Think about it.
You make your own hours.
Work as much or as little as you like.
Part-time or full time, your choice.
Decide who you want to work for.
Get paid a lot for your work.
There’s no downside!
Benefits of Freelancing
Many people are unaware of what freelancing really is. They think it’s something you do along with work or perhaps it’s something you do in between jobs to give yourself a small income to find another job. It’s neither.
Freelancing (or being a contractor) is the act of working temporarily for a company or business to help them grow. This position can be full time or part time or even less than traditional part-time. When freelancing you typically get paid more than normal due to the volatility of the position
Here are a few reasons I enjoy freelancing.
Higher Pay: One key factor for most people when they look into freelancing is the pay. It’s typically higher than whatever you make hourly.
Fluid Scheduling: Being able to work whenever you want is a huge boon to freelance work. If you want to work from midnight to two in the morning you can.
Work Remote: If you don’t want to work from the office then you don’t have to when you freelance. All you have to do is get on your computer or phone and work. You can work from the gym, office, home, hotel room on a trip, or anywhere else you have a connection.
You Own the Business: When you work full time as a freelancer you’ll want to create an LLC. to function under to protect yourself legally. You probably don’t need to when you’re first starting out; however, when you’re getting more and more into it I would suggest making an LLC. They’re usually cheap to create. I think Mine was $50 but it will differ depending on location.
Work as Much or as Little: You can work one hour a week. You can work 20 hours a week or 40, 60 or even 80. It’s up to you to decide how much work you want to do. You can take contracts or deny them as you see fit. You can negotiate your contracts with companies. If they want you to write 15 articles a month and you only want to write eight then you can negotiate it. You’re no longer being hired but rather your company is being contracted to do work for them.
Everyone will have a different experience with their freelancing much like everyone will have a differing experience with everything in life. Your experience with college is totally different than mine. I hate college and think it’s utterly useless; you may love it.
My experience goes something like this…I write articles all day that I love to write. I script, record, edit, and produce video content through my day also. I also do some software development on the side but it’s not as big of a factor as my writing and video creation. I work 20–40 hours a week.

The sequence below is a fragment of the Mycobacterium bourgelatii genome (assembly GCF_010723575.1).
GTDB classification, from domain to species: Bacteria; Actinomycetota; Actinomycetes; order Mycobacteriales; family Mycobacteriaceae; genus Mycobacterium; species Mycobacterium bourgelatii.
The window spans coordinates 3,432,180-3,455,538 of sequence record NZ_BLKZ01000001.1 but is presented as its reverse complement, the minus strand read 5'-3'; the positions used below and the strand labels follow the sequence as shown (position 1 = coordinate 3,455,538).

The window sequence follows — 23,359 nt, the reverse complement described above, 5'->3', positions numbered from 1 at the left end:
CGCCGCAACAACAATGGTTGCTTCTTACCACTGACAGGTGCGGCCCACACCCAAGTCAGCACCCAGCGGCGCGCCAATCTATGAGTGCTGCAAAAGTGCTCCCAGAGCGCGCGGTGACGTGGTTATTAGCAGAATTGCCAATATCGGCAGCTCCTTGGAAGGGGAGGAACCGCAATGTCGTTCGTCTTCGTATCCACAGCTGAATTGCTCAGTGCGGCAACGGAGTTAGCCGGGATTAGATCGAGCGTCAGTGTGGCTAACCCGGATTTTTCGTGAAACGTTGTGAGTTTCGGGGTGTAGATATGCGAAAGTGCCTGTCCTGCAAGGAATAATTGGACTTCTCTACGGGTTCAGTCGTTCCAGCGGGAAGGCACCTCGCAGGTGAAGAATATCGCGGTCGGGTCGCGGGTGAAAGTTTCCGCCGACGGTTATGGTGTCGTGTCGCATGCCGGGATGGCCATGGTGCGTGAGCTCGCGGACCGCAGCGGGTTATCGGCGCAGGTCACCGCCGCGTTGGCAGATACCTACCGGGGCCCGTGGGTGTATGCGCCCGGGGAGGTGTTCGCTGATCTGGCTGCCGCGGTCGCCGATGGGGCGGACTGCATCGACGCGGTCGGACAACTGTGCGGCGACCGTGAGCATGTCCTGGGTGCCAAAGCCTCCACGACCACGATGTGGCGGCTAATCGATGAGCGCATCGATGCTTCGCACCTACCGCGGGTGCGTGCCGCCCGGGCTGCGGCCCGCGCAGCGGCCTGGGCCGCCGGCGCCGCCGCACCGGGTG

I make about $119 an hour.
That’s $0.17 per word
That’s $270 for one article.
That’s $300 for one video
That’s $8,100 a month.
That’s $97,200 a year.
If you add software engineering contracting to the equation that’s another $30,000 or so a year.
That’s around $127,200 annually.
I don’t have a college degree
I’m 22 years old
I’m in college part time getting a degree in Marketing.
That’s not bad at all!
Get Your Foot In The Door
First things first, what type of freelancing do you want to do?
Here’s a list of a few:
- Web Developer — Back End
- Web Developer — Front End
- iOS Developer
- Android Developer
- Article Writer
- Blog Writer
- Data Entry
- Content Creation (facebook, twitter, instagram, some writing)
- Video Creation
- Social Media Manager
- Social Media Marketer
- Influencer (usually on YouTube or Twitch)
- Legal Writer
There are many more. Hundreds and possibly even thousands of other jobs out there you can do freelance either in person or remotely.
Take a moment to research each of these if they interest you and then search for others. You can do this with a simple google search for freelance work, remote work, or contracting work along with whatever job you want to do.
For example: ‘freelance copywriter work’ in google should yield an array of results.
Beyond that search for other freelance jobs you’re interested in I didn’t mention because chances are they’re out there and you can find some to apply for.
You can apply anywhere that takes applications or via email. I’ve actually applied to freelance jobs on Craigslist before.
Here are a few sites to get you started:
- writers.work (for writers)
- upwork.com (for everything)